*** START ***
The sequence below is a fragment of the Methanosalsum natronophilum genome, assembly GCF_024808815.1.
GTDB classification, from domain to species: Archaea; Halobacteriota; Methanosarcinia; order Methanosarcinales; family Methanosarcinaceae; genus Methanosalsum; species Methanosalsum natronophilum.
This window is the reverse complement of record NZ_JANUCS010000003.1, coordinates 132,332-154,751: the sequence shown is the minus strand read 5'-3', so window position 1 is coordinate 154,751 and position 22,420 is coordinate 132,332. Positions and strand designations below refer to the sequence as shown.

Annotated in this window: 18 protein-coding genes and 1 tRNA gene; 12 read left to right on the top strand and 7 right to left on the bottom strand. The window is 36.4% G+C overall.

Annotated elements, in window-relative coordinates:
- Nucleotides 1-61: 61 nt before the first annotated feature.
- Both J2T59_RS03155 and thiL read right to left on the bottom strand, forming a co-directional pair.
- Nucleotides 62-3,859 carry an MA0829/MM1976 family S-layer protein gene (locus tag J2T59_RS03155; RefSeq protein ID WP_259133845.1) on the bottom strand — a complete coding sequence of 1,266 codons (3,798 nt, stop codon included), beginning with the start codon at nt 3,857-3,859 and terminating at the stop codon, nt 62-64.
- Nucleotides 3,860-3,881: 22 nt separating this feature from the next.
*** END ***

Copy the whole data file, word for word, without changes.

The sequence below is a fragment of the Methanosalsum natronophilum genome, assembly GCF_024808815.1.
GTDB classification, from domain to species: Archaea; Halobacteriota; Methanosarcinia; order Methanosarcinales; family Methanosarcinaceae; genus Methanosalsum; species Methanosalsum natronophilum.
This window is the reverse complement of record NZ_JANUCS010000003.1, coordinates 132,332-154,751: the sequence shown is the minus strand read 5'-3', so window position 1 is coordinate 154,751 and position 22,420 is coordinate 132,332. Positions and strand designations below refer to the sequence as shown.

Annotated in this window: 18 protein-coding genes and 1 tRNA gene; 12 read left to right on the top strand and 7 right to left on the bottom strand. The window is 36.4% G+C overall.

Annotated elements, in window-relative coordinates:
- Nucleotides 1-61: 61 nt before the first annotated feature.
- Both J2T59_RS03155 and thiL read right to left on the bottom strand, forming a co-directional pair.
- Nucleotides 62-3,859 carry an MA0829/MM1976 family S-layer protein gene (locus tag J2T59_RS03155; RefSeq protein ID WP_259133845.1) on the bottom strand — a complete coding sequence of 1,266 codons (3,798 nt, stop codon included), beginning with the start codon at nt 3,857-3,859 and terminating at the stop codon, nt 62-64.
- Nucleotides 3,860-3,881: 22 nt separating this feature from the next.